In optical communications, spectral efficiency can be increased by simultaneously transmitting signals in both transverse-magnetic (TM) and transverse-electric (TE) polarizations, and receiving the signal by polarization-division multiplexing (PDM). Conventional (PDM) requires knowledge of the original modulation format before the signal can be successfully demultiplexed. Blind demultiplexing approaches are preferred for their PDM ability without knowledge of training data from the signal source. Using the constant modulus algorithm (CMA) is the leading approach among currently available technology, but falls short compared to independent component analysis (ICA), primarily because of its less-effective handling of non-constant modulus formats and by allowing for the chance that two outputs of CMA converge to the same polarization, defeating the purpose of demultiplexing. Multiple-input multiple-output (MIMO) optical communication employing polarization multiplexing, spatial mode multiplexing, multi-fiber multiplexing, and combinations of these approaches can all benefit from ICA. Benefits of ICA can enhance commercial optical communications systems experiencing crosstalk caused by the use of multiple channels of information.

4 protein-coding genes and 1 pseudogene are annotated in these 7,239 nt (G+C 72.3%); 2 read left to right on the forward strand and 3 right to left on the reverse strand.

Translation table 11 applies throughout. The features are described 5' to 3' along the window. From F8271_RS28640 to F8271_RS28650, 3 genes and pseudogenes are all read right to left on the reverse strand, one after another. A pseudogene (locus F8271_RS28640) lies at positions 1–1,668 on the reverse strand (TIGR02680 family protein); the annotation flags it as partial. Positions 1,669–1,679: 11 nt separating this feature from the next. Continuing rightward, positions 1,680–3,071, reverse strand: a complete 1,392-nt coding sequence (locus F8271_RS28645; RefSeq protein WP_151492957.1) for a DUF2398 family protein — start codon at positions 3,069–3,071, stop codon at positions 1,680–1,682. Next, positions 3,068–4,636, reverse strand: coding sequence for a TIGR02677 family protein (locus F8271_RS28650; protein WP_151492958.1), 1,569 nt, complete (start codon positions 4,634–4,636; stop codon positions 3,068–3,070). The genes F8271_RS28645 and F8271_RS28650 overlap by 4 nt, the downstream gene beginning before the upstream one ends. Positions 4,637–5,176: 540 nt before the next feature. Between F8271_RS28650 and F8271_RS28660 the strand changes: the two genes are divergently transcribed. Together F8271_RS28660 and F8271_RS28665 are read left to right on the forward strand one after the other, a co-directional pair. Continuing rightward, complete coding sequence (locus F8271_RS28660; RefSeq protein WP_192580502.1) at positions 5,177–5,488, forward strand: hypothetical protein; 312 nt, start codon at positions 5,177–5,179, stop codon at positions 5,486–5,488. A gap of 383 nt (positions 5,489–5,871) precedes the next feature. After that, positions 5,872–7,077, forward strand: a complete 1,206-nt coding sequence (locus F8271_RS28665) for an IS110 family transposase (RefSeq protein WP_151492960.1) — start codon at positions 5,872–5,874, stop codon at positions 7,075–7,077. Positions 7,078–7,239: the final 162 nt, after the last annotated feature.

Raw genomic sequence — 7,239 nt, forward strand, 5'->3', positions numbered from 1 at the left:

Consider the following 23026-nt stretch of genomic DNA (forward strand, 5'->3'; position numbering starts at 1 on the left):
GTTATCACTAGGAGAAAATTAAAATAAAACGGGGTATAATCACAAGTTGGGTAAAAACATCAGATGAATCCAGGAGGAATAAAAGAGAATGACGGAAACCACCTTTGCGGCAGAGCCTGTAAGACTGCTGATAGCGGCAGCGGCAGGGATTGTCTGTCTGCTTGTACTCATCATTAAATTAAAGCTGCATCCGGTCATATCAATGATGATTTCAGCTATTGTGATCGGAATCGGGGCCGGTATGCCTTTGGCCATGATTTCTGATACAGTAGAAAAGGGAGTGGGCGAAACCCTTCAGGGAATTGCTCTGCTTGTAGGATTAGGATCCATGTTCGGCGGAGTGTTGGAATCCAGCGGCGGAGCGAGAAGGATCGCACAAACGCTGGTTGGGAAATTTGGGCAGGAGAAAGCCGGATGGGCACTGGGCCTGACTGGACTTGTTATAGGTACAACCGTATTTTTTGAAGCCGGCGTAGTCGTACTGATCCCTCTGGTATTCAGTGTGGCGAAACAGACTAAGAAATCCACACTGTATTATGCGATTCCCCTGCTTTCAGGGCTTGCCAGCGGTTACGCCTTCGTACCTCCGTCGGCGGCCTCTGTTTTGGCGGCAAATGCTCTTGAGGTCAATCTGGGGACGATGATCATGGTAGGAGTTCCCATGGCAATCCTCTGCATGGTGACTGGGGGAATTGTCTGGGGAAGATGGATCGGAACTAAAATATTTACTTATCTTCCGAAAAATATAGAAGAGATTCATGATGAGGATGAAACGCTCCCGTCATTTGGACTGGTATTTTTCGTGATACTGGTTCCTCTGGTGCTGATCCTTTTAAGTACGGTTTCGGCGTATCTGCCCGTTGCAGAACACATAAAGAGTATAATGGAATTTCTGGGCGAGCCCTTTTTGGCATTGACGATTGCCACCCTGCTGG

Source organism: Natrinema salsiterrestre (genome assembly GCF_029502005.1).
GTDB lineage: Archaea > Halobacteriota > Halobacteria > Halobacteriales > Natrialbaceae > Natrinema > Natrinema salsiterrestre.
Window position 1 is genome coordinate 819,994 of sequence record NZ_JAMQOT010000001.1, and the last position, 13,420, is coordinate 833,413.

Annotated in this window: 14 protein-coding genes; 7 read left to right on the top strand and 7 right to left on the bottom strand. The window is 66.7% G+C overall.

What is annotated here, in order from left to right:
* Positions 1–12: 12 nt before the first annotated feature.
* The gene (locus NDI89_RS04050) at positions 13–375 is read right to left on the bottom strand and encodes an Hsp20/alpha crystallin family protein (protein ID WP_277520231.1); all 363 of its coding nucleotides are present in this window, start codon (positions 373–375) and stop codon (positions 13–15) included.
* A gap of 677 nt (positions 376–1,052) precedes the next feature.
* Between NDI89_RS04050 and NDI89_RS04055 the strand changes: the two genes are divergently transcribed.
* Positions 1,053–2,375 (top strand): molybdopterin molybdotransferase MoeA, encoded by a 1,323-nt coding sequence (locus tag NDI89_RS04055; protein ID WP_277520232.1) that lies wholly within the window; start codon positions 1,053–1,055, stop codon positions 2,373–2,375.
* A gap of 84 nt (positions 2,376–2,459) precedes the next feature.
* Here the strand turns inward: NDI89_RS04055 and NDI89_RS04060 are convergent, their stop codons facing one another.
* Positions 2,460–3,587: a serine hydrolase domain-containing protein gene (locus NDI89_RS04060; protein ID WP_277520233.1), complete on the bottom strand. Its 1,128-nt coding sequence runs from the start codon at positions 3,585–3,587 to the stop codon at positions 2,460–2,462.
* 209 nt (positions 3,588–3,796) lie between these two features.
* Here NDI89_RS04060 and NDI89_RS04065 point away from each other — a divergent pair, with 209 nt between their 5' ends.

ICA determines an inverse transformation matrix to separate a mixed polarization signal. Because ICA requires two statistically independent polarizations, it avoids the problem associated with CMA of polarization convergence. With statistical independence and a tensor-based algorithm, the inventors have demonstrated polarization demultiplexing using ICA without any extra parameters on an experimental quadrature phase shift (QPSK) system and simulated QPSK and 16-QAM systems.
- Polarization-division demultiplexing without prior knowledge of modulation format
- Optical communications